Expression and purification of doublets

    E. coli BL21(DE3) pET/CECdir-CECret and pET/CECret-CECdir and the corresponding monomers pET/CECdir and pET/CECret transformation single colonies were used to inoculate 10 ml LB Broth supplemented with antibiotics at 37ºC and grown overnight. Next morning 10 ml of each culture (20 µl/ml LB) were added to 500 ml LB Broth without antibiotic selection and incubated for 2 hrs until the A600 reached 0.3. After collection of preinduction samples, IPTG was added to the cultures to a final concentration of 0.5 mM and incubated for up to 4 hrs before sampling. Samples were separated by centrifugation at 7,000 g x 10 min at 4ºC into cell pellet and supernatant fractions. Samples of cell pellets solubilized directly in sample loading buffer containing sodium dodecyl sulphate (SDS) were analyzed on 18% Tris-tricine/Urea-polyacrylamide gels (Schagger and von Jagow, 1987) and stained with R-250 Coomassie Blue. Samples were also subjected to peptide extraction. Cell pellets were treated with lyses buffer (Tris-HCl 50 mM, NaCl 100 mM, pH 8), lysozyme (100 µg/ml) and vortexed, incubated at room temperature for 30 min, subjected to ultra-sonication on ice (3 x 20 sec) and centrifugation at 11000g x 30 min at 4ºC and supernatant fractions were recovered. Samples were purified by hydrophobic interaction chromatography in Sep-Pak C-18® columns pre-equilibrated with acidified water (0.05% trifluoroacetic acid in ultrapure water UPW) and washed with acidified water and eluted with 5 and 80% acetonitrile (ACN). Eluted fractions were lyophilized and reconstituted in UPW. Total protein concentration was determined by bicinchoninic acid (BCA) protein assay (Pierce) (Smith et al. 1985).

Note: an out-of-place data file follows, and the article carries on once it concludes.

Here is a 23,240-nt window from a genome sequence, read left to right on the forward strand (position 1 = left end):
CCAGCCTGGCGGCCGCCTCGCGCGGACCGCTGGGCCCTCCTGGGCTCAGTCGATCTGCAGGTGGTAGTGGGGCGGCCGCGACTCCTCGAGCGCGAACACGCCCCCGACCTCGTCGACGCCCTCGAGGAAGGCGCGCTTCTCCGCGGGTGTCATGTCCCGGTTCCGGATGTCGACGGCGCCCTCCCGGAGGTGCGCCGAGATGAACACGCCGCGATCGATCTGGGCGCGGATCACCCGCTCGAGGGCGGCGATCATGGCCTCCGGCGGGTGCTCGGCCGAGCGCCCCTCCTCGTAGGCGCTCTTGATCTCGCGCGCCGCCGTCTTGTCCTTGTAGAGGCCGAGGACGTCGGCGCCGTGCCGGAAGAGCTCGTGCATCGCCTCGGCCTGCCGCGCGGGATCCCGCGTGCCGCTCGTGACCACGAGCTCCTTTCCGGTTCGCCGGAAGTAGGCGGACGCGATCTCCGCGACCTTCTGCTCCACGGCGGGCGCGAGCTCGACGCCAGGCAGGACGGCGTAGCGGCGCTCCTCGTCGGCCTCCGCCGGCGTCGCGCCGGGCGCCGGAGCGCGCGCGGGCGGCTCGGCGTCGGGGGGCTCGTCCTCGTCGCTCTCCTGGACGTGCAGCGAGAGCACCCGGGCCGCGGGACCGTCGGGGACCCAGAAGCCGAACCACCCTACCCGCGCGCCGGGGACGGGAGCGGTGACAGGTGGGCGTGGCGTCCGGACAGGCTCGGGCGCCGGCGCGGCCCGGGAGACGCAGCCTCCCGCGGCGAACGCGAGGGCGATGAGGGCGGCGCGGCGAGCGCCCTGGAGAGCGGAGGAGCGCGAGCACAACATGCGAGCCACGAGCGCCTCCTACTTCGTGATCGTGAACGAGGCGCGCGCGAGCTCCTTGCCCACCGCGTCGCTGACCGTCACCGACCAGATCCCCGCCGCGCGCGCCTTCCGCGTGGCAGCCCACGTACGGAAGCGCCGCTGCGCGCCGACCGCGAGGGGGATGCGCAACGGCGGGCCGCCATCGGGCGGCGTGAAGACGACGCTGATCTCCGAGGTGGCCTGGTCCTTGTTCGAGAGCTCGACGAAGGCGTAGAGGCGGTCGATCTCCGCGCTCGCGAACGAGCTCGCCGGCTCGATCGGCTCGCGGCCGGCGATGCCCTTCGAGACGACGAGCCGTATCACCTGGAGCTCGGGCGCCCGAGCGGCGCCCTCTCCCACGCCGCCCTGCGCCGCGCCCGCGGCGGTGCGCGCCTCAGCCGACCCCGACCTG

HPLC purification

    Purification was performed on a RP-HPLC model LaChrom D-7000 and was monitored by UV absorbance at 225 nm. The 80% Sep-Pak eluate was loaded onto a Sephasil C-18 (250 x 4.1 mm) column (LiChroCART). Peptides were eluted with a linear gradient of acetonitrile (5-60%) with acidified water 0.1% trifluoroacetic acid (TFA) over 90 min at a flow rate of 0.6 ml/min. Fractions were collected every two minutes, lyophilized, reconstituted in UPW and frozen at -20ºC until antimicrobial activity assay. Post-HPLC fractions were analyzed on 18% Tris-tricine/Urea-polyacrylamide gels to confirm the identity of the peptide.

    Antimicrobial activity assay

    Antimicrobial activity of the peptides was monitored by liquid growth inhibition assay (Mitta et al. 1999). In microtiter plates 10 µl of the samples with the peptide were incubated with 100 µl of a suspension of bacteria in TBS [(Tris Borate Saline Buffer) for V. ordalii and V. anguillarum] at a starting optical density of A620: 0.001. Bacterial growth was assayed by measurement of optical density at A620 after a 24 hrs incubation at 26ºC. Percentage growth inhibition was determined by subtracting bacterial growth values in the absence of peptides from that displayed by bacteria exposed to different concentrations of the peptide. As positive control an antibiotic was used to fully inhibit bacterial growth in the absence of added salt. As negative control samples of induced E. coli with plasmid without insert was used. Peptides were solubilized in ultra pure water.

    The standard CEC A1 geneused in this study is GenBank accession no. X16972.


    Construction of gene CECret